On Tuesday, Sept. 18, the semester’s first Hot Topics panel, “The 2012 Election: What Students Need to Know,” commenced in Lenfell Hall at Fairleigh Dickinson University’s College at Florham campus.
The FDU community was well represented in the panel, which included senior Dan Palmer, president of the Student Government Association; Dan Cassino, an associate professor in the political science department; Gary Bronson, a professor of information systems and decisions sciences; and Evangelos Djimopoulos, a professor of economics and chair of the economics, finance and international business department. Krista Jenkins, executive director of PublicMind, served as moderator.
Cassino kicked off the panel by discussing the unemployment rate and how it will affect FDU students in the long run.
The unemployment rate is currently at 8.1 percent but the most important number, Cassino explained, is the U6. The U6 includes all people who don’t have jobs – including those who are unlikely to ever get a job. This number is currently at 15.5 percent.
“If you have a college degree, things are still good,” despite the high unemployment and U6 numbers, Cassino said.
Cassino said that the philosophy that any person who wants a job can have one is simply no longer true.
Palmer spoke next about the importance of voting and registering to vote. He also mentioned the voter ID laws that can have a huge impact on students voting in November.
“When November rolls around thousands of young Americans will be turned away,” Palmer said, referring to student IDs being an unacceptable form of identification at polling places.
Palmer made note of the misconception that young people have no role to play in changing and shaping the world and used the Arab Spring uprisings as an example of young people standing up for change.
Bronson was the third speaker and addressed cooperation over competition. He said that the founding fathers did not compete against each other, rather they worked together. This generation, he said, is all about competition.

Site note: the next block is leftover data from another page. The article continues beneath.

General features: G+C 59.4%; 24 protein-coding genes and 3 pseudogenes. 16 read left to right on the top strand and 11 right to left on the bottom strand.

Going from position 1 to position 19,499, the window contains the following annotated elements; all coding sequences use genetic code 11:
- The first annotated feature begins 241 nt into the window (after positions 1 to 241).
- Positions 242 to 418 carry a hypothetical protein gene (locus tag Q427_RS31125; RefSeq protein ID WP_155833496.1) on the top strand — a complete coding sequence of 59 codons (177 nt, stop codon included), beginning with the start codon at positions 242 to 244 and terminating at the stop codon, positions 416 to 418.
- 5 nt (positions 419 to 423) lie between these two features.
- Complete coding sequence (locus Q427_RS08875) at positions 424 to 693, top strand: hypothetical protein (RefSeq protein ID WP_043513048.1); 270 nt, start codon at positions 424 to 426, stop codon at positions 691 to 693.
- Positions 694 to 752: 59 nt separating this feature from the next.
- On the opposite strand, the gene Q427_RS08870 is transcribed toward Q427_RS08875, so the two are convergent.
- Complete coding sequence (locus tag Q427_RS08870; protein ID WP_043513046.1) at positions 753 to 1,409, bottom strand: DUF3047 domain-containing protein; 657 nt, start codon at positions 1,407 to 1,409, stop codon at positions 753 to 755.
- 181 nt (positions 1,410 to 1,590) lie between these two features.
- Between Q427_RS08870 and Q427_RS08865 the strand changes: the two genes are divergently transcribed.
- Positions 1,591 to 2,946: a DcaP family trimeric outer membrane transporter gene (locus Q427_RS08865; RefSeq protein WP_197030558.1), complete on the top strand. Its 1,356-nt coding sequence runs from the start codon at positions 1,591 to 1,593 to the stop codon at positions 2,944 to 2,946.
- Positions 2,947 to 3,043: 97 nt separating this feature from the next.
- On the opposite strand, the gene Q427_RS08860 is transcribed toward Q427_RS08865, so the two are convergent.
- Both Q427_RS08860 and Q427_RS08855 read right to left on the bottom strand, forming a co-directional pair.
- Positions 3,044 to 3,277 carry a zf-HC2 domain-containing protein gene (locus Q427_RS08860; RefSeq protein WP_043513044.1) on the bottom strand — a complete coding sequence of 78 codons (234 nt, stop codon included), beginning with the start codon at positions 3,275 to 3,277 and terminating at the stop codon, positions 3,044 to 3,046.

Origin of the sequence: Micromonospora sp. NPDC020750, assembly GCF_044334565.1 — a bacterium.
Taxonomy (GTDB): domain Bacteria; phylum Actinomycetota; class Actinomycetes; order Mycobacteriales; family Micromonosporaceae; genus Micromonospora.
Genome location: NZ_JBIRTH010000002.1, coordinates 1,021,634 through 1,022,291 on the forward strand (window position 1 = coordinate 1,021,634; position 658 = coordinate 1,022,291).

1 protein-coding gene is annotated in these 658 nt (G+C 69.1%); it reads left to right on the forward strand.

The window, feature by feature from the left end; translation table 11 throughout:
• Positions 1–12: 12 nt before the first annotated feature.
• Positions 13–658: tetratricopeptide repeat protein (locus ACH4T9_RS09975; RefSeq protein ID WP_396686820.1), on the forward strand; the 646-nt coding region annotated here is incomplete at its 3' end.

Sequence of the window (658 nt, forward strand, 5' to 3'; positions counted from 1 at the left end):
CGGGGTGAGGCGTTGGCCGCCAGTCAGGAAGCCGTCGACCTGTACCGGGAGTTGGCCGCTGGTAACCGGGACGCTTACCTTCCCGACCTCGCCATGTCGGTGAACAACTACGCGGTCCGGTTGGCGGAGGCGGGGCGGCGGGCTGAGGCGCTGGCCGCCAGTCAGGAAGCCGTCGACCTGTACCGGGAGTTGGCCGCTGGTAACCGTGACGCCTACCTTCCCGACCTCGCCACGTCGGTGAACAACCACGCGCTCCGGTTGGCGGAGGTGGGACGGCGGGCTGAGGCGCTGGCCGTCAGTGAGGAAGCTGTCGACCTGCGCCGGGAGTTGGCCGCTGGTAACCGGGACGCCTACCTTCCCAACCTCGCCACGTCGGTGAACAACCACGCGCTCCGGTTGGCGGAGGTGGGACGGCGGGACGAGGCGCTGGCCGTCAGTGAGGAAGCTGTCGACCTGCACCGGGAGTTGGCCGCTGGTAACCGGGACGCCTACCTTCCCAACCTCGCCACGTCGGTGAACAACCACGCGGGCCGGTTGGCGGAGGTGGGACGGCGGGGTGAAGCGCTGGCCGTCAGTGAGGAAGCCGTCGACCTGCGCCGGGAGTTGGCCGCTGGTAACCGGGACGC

“Show me someone who competes and I’ll show you someone who comes in second,” Bronson said.
Bronson also spoke about running government as a business. He explained that one of the first things that would be done would be cutting taxes, and equated that with selling out.
Bronson closed with reminding students that, in addition to all the economics, they should pay attention to who they are and what freedom means to them.
Djimopoulos was the last to speak and talked about student loans and Medicare. The most important thing with regard to student loans, he explained, is that they don’t go away if you can’t pay them.
He asked the audience how many of them took out student loans to pay for their education and several people raised their hands. He then asked how many people have a co-signer on those loans, and people continued to raise their hands.
“If you can’t pay, then your parents are responsible,” Djimopoulos said.
Djimopoulos then switched to health care and how the president’s health care plan was put down as a bad thing.
“For students, it’s a good thing,” he said, explaining that students could stay under their parents’ health insurance until age 26.
He also spoke about Medicare and why students should be concerned about its future sooner rather than later.
Djimopoulos told the students in the audience that while it does not affect them directly, it does affect their parents and grandparents.
If Medicare is eliminated, Djimopoulos explained, there would be major problems.
At the end of the panel discussion, Palmer clarified his reasons for encouraging students to vote, noting that people often respond to social pressures.
When you go out and vote, tell people that you voted, Palmer said. He explained that this would make them more likely to vote because they hear about other people voting.
Cassino and Palmer both made it a point to not just vote, but to contact your representatives and let them know what you think about the job they are doing with regard to representing you, the constituent.
Djimopoulos had the final word and told the students, “Don’t keep quiet. Go discuss things.”